Thursday, January 2, 2014

The art of turning erotic prose into comics erotica

With the 2013 publication of Intimacy 101: Rooms & Suites, my collection of erotic prose fiction, I realized I’d been fortunate to script all three volumes of my comics erotica for NBM: Attractive Forces, Stray Moonbeams and Great Moves.  In adapting my own short stories, I’ve worked with some fine artists, namely Justin Norman, Brandon Graham and Geof Isherwood. 

You’d think it would be easy to adapt your own work to another medium.  Intimacy 101 reminds me it isn’t always. What you’re working toward is not so much a faithful translation as much as a dynamic interpretation that offers new ways of seeing and appreciating a story.

Some can do it.  Pulitzer Prize-winning playwright Charles Fuller’s stage-to-screen adaptation of A Soldier’s Play as A Soldier’s Story was as good as it gets.  Others can’t, not quite.  Alice Walker’s script for her Pulitzer Prize-winning novel The Color Purple was passed over for Menno Meyjes’. 

I’ve had my prose stories called “compelling and erotic” by publishers, with “detail [that] is uncommonly vivid.”  Unfortunately, not even the quality of a story is of much use if the structure’s not resurrected soundly.

The most challenging of my prose erotica to adapt to comics has been Great Moves’ title story.  The original version plays with chronology.  Part 1 deals with a man’s encounter with a seductive young woman in a Montreal motel’s lounge bar.  Part 2 goes to the morning after and how the experience has left the man.  Part 3 backtracks to the night itself, and what really happened between him and the woman.

I tried to preserve the tricky timeline in the comic.  It read as confusing to Terry Nantier, my publisher and editor.  I considered his comments, offered another rewrite.  “Sorry,” he said, “still confusing.”  After a couple more email exchanges, I decided to stand down.  We went with a linear timeline: evening, night, morning after.

That the graphic novels I’ve produced for NBM have been aesthetically pleasing as well as stimulating has had much to do with Terry’s firm but fair guidance.  They are among titles from NBM that he calls “intelligently written [books] that really explore human sexuality and the experience of it.”  Terry makes sure I don’t outsmart myself in living up to those expectations.

There was no worry of that with “I Often Wondered What Your Face Would Look Like Were I to Make Love to You,” the middle story in Attractive Forces.  The prose version leaned toward the lyrical; it contained snippets of questioning, poetic reverie by the narrator.  There was already an implicit balance between words and images that was easy to transfer to the comic.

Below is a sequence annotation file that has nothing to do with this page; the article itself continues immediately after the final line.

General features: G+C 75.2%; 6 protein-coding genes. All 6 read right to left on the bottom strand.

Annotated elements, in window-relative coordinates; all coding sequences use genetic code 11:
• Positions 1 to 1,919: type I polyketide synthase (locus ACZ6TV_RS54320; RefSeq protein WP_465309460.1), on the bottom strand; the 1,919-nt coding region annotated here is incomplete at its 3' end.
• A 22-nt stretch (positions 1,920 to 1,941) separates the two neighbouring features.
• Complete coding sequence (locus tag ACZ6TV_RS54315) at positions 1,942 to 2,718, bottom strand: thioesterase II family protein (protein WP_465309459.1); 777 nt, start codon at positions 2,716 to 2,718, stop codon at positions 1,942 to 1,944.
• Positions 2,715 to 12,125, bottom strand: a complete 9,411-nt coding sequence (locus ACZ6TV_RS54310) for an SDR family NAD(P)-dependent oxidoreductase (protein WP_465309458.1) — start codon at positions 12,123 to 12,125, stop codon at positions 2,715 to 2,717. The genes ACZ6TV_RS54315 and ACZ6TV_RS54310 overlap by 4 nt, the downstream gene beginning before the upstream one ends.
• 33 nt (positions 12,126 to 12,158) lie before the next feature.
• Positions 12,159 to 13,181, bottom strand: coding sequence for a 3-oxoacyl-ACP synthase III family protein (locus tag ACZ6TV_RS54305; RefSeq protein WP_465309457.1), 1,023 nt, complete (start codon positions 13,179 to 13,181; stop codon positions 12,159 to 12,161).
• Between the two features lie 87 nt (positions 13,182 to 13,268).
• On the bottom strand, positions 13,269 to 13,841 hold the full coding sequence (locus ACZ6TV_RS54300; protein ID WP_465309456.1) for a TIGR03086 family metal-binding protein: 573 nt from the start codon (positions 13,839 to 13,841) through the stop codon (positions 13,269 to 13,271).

I suggested minimal panelling and asked the artist to play with its arrangement.  The words with pictures are simultaneously intimate and isolating, echoing one of my favourite lines from Conrad’s “Heart of Darkness”: We live—as we dream—alone.”

A fan-favourite in Attractive Forces is the last story, “Mirror Image.”  Since re-titled “Open Doors,” I took a Marvel-style approach to the script, merely describing what happens from page to page as the characters see, think and dream about each other.  The artist did the rest.  The result is pure sequential art and effective storytelling.  In fact, I used a different format for each script I wrote for Attractive Forces to generate a distinct mood and atmosphere from one story to the next.

My personal favourite from my comics erotica trilogy is “In the Mood,” the last story in Stray Moonbeams.  Of the 12 stories in these graphic novels, it’s the only one not based a prose story.  It came to me in images: a woman meets a man in a club, whom she beds because of the size of his ears….  It shows how a meaningful relationship can evolve from a whimsical or near flaky decision. 

What makes “In the Mood” and the stories I’ve written important and moving to me is their description of the heart of Caribbean folk, which is Creole at core, not exclusively black or white or what have you.  We often hear, backed by gospel strains of Harlem Renaissance fervour, about the souls of black folk.  The Diaspora’s philosophies and aesthetics are on display, too, in countless stories and poems and discourses and songs, from Aesop’s time to the present.  All this is impressive.  But there’s still plenty to be written about how we love, whatever the medium.

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